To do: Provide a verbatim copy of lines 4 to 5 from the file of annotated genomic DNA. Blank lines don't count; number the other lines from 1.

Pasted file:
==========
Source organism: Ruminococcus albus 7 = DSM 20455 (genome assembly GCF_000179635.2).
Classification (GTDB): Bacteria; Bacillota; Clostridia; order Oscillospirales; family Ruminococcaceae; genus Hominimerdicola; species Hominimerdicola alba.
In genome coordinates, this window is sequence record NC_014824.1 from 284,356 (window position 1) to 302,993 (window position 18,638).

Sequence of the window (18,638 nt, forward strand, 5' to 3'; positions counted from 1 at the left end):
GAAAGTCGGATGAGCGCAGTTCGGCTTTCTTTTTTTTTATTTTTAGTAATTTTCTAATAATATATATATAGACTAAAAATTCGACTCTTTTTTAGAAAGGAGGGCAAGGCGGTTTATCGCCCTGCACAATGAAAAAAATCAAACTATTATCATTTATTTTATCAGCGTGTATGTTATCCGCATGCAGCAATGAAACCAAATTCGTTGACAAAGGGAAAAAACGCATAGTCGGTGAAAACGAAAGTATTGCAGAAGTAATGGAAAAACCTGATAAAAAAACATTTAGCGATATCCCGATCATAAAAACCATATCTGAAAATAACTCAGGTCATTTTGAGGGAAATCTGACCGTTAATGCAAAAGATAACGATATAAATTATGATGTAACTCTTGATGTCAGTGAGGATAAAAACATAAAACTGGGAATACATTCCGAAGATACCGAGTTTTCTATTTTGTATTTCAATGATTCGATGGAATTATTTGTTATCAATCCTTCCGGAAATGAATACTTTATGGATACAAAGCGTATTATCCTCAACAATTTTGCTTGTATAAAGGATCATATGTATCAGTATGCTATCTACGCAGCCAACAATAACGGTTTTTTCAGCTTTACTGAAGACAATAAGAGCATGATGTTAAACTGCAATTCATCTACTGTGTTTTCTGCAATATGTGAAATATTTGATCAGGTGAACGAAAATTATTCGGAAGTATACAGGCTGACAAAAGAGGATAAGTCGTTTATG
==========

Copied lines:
Sequence of the window (18,638 nt, forward strand, 5' to 3'; positions counted from 1 at the left end):
GAAAGTCGGATGAGCGCAGTTCGGCTTTCTTTTTTTTTATTTTTAGTAATTTTCTAATAATATATATATAGACTAAAAATTCGACTCTTTTTTAGAAAGGAGGGCAAGGCGGTTTATCGCCCTGCACAATGAAAAAAATCAAACTATTATCATTTATTTTATCAGCGTGTATGTTATCCGCATGCAGCAATGAAACCAAATTCGTTGACAAAGGGAAAAAACGCATAGTCGGTGAAAACGAAAGTATTGCAGAAGTAATGGAAAAACCTGATAAAAAAACATTTAGCGATATCCCGATCATAAAAACCATATCTGAAAATAACTCAGGTCATTTTGAGGGAAATCTGACCGTTAATGCAAAAGATAACGATATAAATTATGATGTAACTCTTGATGTCAGTGAGGATAAAAACATAAAACTGGGAATACATTCCGAAGATACCGAGTTTTCTATTTTGTATTTCAATGATTCGATGGAATTATTTGTTATCAATCCTTCCGGAAATGAATACTTTATGGATACAAAGCGTATTATCCTCAACAATTTTGCTTGTATAAAGGATCATATGTATCAGTATGCTATCTACGCAGCCAACAATAACGGTTTTTTCAGCTTTACTGAAGACAATAAGAGCATGATGTTAAACTGCAATTCATCTACTGTGTTTTCTGCAATATGTGAAATATTTGATCAGGTGAACGAAAATTATTCGGAAGTATACAGGCTGACAAAAGAGGATAAGTCGTTTATG